3. Fun is good. To quote Elle Woods, “Exercise gives you endorphins. Endorphins make you happy. Happy people just don’t shoot their husbands.” Well, my husband is safe. The two of us were in full endorphin-production mode on this trip. For one thing, we walked all day every day, uphill and down, so we got some exercise endorphins, BUT I’m talking about fun adventure endorphins. When is the last time you did something unexpected with your spouse? When is the last time you got the giggles over something ridiculous? When is the last time that the two of you went somewhere that made you both get misty-eyed with beauty? These are the kinds of things that are easy to miss when you’re in the everyday minutia of playing chauffeur, short-order cook, and maid at home (not to mention unofficial counselor/taskmaster at work). And they’re the kinds of things that I would argue are essential for keeping the humor and joy in a relationship. In the past week, we got caught in the rain in Siena and ducked into a chapel (possibly interrupting a documentary film shoot), made ridiculous gargoyle faces at each other from the top of Notre Dame, and felt a deep human connection at the Wall of I Love You in Montmartre, watching people from all over the world react with joy at finding their native language on the wall. At the end of every day, I want to be able to say, “I still choose you,” and mean it. That’s easier to do when you keep having fun together.

  4. Traveling gives you appreciation for the human experience. Every once in a while, you’ll be in a situation, surrounded by people from all over the world, all experiencing the same thing at the same time, and it’s glorious! There will come a moment when something highly anticipated finally happens and everyone cheers. And, in that moment, it’s not you (singular: the American) next to the Columbian and the Swede, it’s you (plural: the humans) all together. It’s hard to find those experiences by staying in your bubble. You have to venture out and find people who look and sound different from you to discover that your hearts feel the same. In my case, my husband and I sat on the grass of the Parc du Mars at sunset, waiting for the Eiffel Tower to sparkle with a thousand lights. You don’t know when it’s going to happen. It’s not like there’s a countdown as on New Year’s Eve. You’re just sitting there with many, many other people all waiting for the same thing, all having your own individual experiences. But then — voilà! — suddenly, the lights are shimmering in the sunset and everyone stops mid-sentence to gasp and then cheer. And you’re all one people having the same delightful experience.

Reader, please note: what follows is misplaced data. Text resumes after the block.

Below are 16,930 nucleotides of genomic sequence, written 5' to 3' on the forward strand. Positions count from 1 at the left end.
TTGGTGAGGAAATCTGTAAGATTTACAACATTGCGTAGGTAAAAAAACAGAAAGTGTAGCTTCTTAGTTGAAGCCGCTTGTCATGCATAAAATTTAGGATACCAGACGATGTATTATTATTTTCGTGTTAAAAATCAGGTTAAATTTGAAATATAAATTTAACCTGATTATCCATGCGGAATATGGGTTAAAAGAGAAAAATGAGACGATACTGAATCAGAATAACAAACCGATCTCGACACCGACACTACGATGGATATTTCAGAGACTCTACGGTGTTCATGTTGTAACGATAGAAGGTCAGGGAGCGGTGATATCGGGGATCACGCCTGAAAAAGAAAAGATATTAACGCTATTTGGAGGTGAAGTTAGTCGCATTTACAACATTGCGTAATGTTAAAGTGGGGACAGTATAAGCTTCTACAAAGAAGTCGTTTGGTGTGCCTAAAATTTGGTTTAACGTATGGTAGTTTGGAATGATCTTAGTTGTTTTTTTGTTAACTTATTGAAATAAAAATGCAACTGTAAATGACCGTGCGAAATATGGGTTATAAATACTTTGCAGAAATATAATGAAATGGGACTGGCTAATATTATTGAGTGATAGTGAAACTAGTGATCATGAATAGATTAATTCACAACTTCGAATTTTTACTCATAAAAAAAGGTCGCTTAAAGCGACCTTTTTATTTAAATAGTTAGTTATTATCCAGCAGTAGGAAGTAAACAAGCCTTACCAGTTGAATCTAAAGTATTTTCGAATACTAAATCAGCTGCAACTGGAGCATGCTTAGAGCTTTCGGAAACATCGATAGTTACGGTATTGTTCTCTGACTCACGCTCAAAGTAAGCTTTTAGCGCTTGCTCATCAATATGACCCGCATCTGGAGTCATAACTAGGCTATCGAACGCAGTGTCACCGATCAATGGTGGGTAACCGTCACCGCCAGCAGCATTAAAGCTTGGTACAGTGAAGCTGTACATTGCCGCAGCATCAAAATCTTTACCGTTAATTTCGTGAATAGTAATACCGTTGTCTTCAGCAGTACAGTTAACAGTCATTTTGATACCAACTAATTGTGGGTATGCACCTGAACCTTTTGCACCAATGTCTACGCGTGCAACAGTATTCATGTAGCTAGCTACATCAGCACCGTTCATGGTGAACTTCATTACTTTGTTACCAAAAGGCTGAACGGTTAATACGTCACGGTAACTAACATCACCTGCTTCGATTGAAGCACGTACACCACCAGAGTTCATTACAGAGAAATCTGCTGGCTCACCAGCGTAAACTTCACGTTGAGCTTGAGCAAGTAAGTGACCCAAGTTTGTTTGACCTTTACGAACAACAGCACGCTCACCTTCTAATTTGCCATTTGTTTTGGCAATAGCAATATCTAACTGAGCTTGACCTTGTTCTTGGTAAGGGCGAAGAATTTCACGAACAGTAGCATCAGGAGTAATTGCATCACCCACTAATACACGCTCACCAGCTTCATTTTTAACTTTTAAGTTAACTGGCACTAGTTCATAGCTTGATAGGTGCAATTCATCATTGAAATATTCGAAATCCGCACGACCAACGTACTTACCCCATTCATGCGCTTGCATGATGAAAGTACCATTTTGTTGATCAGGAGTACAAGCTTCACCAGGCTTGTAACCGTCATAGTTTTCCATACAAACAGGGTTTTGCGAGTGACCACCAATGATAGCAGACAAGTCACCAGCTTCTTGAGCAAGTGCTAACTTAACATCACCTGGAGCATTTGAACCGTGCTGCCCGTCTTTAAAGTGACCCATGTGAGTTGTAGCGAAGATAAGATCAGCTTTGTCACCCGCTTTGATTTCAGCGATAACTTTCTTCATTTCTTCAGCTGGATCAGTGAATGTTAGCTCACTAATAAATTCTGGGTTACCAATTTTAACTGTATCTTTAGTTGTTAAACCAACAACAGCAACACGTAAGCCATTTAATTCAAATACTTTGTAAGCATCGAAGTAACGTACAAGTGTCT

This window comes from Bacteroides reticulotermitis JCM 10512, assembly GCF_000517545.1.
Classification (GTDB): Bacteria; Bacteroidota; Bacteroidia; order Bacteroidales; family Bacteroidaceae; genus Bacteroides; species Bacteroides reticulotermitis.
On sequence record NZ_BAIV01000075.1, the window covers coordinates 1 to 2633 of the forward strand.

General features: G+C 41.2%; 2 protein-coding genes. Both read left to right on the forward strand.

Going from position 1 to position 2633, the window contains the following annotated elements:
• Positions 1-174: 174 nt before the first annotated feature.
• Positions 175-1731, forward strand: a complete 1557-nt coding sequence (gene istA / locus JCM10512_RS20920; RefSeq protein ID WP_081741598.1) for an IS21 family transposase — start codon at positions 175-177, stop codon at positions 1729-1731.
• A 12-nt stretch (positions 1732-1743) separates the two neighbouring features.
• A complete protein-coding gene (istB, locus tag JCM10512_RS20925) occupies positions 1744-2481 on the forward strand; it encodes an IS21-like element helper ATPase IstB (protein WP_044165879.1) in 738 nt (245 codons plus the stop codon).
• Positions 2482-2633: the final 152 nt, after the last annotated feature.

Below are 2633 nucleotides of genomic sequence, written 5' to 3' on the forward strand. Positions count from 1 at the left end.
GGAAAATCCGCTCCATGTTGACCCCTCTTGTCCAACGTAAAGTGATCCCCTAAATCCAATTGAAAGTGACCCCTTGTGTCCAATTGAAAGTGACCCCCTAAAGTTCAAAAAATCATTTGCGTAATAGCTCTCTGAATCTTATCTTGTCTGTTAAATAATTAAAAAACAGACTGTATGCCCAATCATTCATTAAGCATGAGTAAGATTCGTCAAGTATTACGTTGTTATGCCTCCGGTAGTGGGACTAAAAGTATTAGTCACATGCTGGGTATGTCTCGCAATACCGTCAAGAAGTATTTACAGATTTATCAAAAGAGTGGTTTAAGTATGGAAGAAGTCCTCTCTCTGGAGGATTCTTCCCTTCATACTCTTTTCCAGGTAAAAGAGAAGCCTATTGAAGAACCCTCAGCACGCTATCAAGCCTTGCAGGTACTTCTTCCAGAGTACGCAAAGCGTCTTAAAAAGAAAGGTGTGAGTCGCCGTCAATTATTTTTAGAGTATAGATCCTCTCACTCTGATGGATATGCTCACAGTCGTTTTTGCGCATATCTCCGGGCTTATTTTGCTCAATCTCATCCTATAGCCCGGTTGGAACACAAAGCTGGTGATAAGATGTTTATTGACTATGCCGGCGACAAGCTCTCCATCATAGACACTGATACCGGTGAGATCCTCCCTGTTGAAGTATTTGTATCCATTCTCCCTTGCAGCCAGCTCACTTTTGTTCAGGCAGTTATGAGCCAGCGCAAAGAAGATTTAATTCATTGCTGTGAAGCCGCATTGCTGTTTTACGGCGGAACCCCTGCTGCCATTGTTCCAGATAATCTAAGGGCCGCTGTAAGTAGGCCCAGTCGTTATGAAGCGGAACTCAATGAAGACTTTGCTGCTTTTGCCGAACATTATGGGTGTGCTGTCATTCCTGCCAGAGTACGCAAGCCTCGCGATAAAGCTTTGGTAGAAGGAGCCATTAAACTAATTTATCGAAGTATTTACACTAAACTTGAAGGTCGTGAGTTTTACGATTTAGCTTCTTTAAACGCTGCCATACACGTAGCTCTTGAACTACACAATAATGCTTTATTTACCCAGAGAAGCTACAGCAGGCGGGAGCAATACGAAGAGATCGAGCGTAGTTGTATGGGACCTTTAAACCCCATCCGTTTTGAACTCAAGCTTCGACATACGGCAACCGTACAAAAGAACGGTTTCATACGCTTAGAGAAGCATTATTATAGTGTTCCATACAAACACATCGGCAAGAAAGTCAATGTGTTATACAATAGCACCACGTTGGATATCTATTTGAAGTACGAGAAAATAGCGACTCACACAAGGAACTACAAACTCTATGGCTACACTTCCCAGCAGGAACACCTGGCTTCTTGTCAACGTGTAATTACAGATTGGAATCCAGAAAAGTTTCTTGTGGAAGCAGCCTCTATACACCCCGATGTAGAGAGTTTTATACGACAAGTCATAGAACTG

5. Always check off the bucket list when you can. Fun fact about me: I’m not a bike person. There’s probably a whole post that I could write about that, but suffice it to say and I don’t ride a bike by choice and I don’t see that changing in the near future. Let me also say that I get slightly anxious in crowds since my days in NYC. I don’t know if it’s a 9/11 holdover or a result of feeling nearly swept away by the crowd at midnight on New Year's Eve in Times Square, but I generally try to avoid crowds these days. However, we found ourselves just outside of the Louvre, meters away from the Champs-Élysées, where hundreds (probably thousands) were waiting with great anticipation for the Tour de France to arrive for the final eight-lap leg of the race. I will say that my initial impulse was to leave quickly, get to a Metro stop and get as far away as I could. Then, a little voice said, “How often do you get the chance to see this? People have traveled here just for this moment! And you’re going to go try to find dinner instead? What’s wrong with you?” Touché, inner voice. So, we stayed. And I’m SO glad we did! In about half an hour from when we got there, the leaders came rolling in. In their initial ride into the last leg, they were cruising, but, as the laps went by, the speed and intensity was crackling in the air. By the time they came by for the eighth and final lap, the crowd was going crazy. I’ve never been more interested in cycling in my whole life! I get it now! I get why this would be on someone’s bucket list. And to think that I almost let it pass me by! What a great reminder to keep your eyes — and your heart — open to new experiences!

​So, that's Part I of what I did on my summer vacation. I'm already starting to daydream about the next trip. Fingers crossed that it won't be another decade from now! Bon voyage!

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Allison Harvey